Photographs by Ramnath Subbaraman, Robert Freidus, and Simon Stock. Formatting, perspective correction, and scanned image (linked below) by George P. Landow. [You may use these images without prior permission for any scholarly or educational purpose as long as you (1) credit the person who scanned the image and (2) link your document to this URL.]
Jubilee Monument for Queen Victoria in front of the Victoria Memorial Hall, Calcutta, by Sir George Frampton, R.A., P.R.B.S. (1860-1928). 1897-1901. Bronze. Unveiled in Calcutta: 19 March, 1901 on Red Road near Government House and moved in front of the Victoria Memorial in 1921. Exhibited at the Glasgow International Exhibition, 1901 [Photograph].
Left: Frontal view. Right: Three-quarter view showing entire monument in its setting. [Click on these images and those below for larger pictures.
In the course of praising Frampton's sculpture, the 1898 issue of The Studio, provides information about its size and symbolism:
The figure, which is some two and a half times larger than life, stands with its pedestal twenty-seven feet high. Certain details of the material employed may be worth setting down. The figure itself is to be of light bronze, the sceptre of ivory with gold ornaments, the orb of blue lapis-lazuli, surmounted by a golden figure of St. George; the crown and wreath will also be in gold, and the cushion behind the figure enamelled, probably in pale blue and white. The robes are those pertaining to the Order of the Star of India which her Majesty wore when she assumed the title of Empress. The lion and tiger side by side on the back of the statue typify respectively the British Kingdom and the Indian Empire. Two figures at the top represent Art and Literature and Justice. The capitals which support them are carved to represent English oak leaves, and a typical Indian tree, which is a sacred symbol of the Indian religion. Roses ornament the throne behind the head of the Queen. The base, which will be of richly coloured marble, will bear the Royal arms in enamel, supported by bronze figures of two Indians. It is fortunate that a work of art, at once novel in treatment and remarkably stately in its conception, should represent the flourishing condition in our Indian empire but it is impossible to avoid feeling a slightly jealous regret that so fine a work should leave the country.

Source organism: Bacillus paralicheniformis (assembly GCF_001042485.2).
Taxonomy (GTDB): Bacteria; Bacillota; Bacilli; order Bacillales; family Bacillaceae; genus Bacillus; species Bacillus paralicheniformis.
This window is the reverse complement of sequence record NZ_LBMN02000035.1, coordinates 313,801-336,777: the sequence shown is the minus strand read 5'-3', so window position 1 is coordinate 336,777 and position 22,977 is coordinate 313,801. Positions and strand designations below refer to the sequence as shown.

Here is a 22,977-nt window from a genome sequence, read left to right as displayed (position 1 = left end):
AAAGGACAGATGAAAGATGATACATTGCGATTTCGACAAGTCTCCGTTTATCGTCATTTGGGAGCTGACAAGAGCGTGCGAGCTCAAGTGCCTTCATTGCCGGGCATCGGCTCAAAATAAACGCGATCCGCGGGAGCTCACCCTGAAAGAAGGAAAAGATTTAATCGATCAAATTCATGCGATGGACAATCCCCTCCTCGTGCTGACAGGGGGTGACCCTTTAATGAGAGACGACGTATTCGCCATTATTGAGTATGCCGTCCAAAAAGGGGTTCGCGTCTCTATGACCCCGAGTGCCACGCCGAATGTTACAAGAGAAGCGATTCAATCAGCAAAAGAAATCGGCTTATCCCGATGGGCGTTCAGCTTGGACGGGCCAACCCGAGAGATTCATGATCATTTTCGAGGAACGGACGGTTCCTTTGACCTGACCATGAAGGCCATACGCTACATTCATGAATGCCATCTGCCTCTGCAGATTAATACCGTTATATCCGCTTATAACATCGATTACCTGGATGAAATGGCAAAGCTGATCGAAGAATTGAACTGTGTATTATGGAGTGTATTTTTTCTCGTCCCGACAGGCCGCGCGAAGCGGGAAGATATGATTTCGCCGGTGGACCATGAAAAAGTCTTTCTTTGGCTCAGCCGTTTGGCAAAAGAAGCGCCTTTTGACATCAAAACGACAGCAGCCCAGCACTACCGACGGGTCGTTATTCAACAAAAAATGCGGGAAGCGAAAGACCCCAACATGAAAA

The polychromy provided by the “the orb of blue lapis-lazuli” and “golden figure of St. George” does not appear in the photographs, so that assuming the gold leaf did not wear away, the final work probably replaced these elements and the cushion behind the Queen “enamelled, probably in pale blue and white,” with bronze. The marble also does not appear to be “richly coloured marble.”
Left: A view from below of St. George standing on the imperial orb, the head of Victoria, and two allegorical figures above. Right: Side view with Goscombe John's bas relief. (the other side also has one.)
Left: St. George standing on the imperial orb.. Right two: Art and Literature and Justice [?]. It is not clear if the figures in the final version of the memorial are as The Studio described. The closer figure of a seated woman appears to be either spinning closth or playing an instrument. The other woman sits with a dog next to here.
Other views of the statue of Queen Victoria
- Queen Victoria
- Front and rear views of the monument in the 1898 Studio
- Bas relief panel by Goscombe John originally intended for statue of Lord Minto (I)
- Bas relief panel by Goscombe John originally intended for statue of Lord Minto (II)
Photographs of the adjacent Victoria Memorial Hall
- The Victoria Memorial Hall designed by Emerson
- Bas relief panel on plinth by the steps of the Hall, by Goscombe John (Indian soldiers with musical instruments and women in saris.
- Bas relief panel on plinth by the steps of the Hall. by Goscombe John (Sikh troops marching through an archway)
Beattie, Susan. The New Sculpture. New Haven: Yale University Press, 1983.
Steggles, Mary Ann. Statues of the Raj. Putney, London: BACSA [British Association for Cemeteries in South Asia], 2000.
Studio 14 (July 1898): 120, 122.
Last modified 18 January 2013